ST. PAUL (AP) -- A House committee on Friday rejected seven proposals to expand gambling in Minnesota, virtually ending the Legislature's debate on the matter for the current session.
Supporters for more casinos and other forms of gambling vowed to press on in the Senate. But Friday was the deadline for committees in both the House and Senate to pass policy bills on to their colleagues, making further action unlikely.
During a daylong hearing, the House Governmental Operations and Veteran Affairs Committee soundly defeated bills for a state-run casino, sports betting and to put slot machines at a horse track Shakopee.
Supporters argued revenue could be used to help state coffers, now about $2 billion short, and to help pay for new pro baseball and football stadiums.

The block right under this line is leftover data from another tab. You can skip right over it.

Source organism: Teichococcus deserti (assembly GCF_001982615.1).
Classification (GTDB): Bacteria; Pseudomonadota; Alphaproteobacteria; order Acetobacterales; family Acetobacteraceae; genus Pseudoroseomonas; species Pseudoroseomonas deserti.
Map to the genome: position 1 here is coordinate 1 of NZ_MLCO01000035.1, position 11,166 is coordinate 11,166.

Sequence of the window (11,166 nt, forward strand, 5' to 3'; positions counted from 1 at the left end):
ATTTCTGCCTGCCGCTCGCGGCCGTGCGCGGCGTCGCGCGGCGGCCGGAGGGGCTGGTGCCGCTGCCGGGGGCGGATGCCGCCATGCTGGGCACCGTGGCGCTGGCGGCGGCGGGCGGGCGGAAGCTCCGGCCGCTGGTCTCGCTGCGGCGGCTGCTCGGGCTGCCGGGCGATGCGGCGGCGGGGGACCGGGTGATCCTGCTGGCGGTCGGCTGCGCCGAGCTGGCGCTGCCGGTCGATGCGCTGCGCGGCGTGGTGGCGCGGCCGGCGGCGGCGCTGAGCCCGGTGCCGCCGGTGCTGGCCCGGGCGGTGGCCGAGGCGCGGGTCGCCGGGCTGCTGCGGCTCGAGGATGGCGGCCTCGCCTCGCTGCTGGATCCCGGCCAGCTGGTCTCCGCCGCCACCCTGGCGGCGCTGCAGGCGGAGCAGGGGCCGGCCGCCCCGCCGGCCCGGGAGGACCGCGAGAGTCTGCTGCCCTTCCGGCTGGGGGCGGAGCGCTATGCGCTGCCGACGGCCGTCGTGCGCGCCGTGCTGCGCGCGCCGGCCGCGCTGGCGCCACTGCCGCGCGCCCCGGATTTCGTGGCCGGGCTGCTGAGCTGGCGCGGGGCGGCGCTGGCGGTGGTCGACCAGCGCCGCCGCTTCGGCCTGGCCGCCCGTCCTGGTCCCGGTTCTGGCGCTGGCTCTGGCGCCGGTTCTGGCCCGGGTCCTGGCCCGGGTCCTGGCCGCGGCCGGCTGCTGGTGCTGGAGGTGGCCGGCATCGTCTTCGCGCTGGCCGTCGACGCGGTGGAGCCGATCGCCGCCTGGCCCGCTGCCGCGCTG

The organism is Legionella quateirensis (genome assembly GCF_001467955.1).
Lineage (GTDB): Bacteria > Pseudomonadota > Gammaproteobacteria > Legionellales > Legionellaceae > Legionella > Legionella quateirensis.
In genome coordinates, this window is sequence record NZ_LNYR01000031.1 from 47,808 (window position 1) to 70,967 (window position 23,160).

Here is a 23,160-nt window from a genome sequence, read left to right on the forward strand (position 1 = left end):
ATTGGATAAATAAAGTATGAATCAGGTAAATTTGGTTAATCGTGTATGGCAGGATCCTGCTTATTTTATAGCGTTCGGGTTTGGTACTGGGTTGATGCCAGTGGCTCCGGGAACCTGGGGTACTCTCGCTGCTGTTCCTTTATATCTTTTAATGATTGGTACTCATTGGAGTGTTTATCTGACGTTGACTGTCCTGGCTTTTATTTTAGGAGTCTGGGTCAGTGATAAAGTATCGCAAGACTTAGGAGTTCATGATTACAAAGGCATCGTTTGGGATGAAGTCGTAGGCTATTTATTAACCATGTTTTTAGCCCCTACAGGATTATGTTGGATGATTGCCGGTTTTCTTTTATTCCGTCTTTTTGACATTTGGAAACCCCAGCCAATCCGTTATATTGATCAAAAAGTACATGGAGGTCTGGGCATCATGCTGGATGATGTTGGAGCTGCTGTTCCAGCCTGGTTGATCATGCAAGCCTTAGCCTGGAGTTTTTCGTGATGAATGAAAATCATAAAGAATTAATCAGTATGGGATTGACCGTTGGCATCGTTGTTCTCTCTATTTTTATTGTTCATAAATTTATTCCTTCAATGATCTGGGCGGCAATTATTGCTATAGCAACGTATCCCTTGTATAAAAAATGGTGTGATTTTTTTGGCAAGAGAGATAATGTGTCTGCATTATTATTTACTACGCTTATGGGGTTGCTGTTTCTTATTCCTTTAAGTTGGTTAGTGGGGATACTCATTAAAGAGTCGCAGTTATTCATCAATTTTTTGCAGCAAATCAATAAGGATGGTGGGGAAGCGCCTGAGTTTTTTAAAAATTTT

Opponents said there's plenty of gambling in the state already and some argued gambling is morally wrong anyway.
Arlene Reed of Oakdale told the committee she was a compulsive gambler and that it ruined her life. "The lure of the casinos and the big win were a constant in my life," she said. "Many days I would show up to work with little or no sleep at all."
Representatives of the Minnesota Indian Gaming Association told lawmakers that a state-run casino would harm the existing 19 casinos run by Indian tribes. Since the casino was proposed for the Twin Cities area, Mystic Lake Casino in Prior Lake and Treasure Island Resort and Casino in Red Wing would feel the most competitive pressure.
Backers of the state-run casino savvily promised to share revenue with two Chippewa tribes from northern Minnesota whose existing casinos generate less revenue due to their remoteness.
The leader of one, Red Lake Tribal Chairman Bobby Whitefeather, said the new state-run casino would help his tribe.
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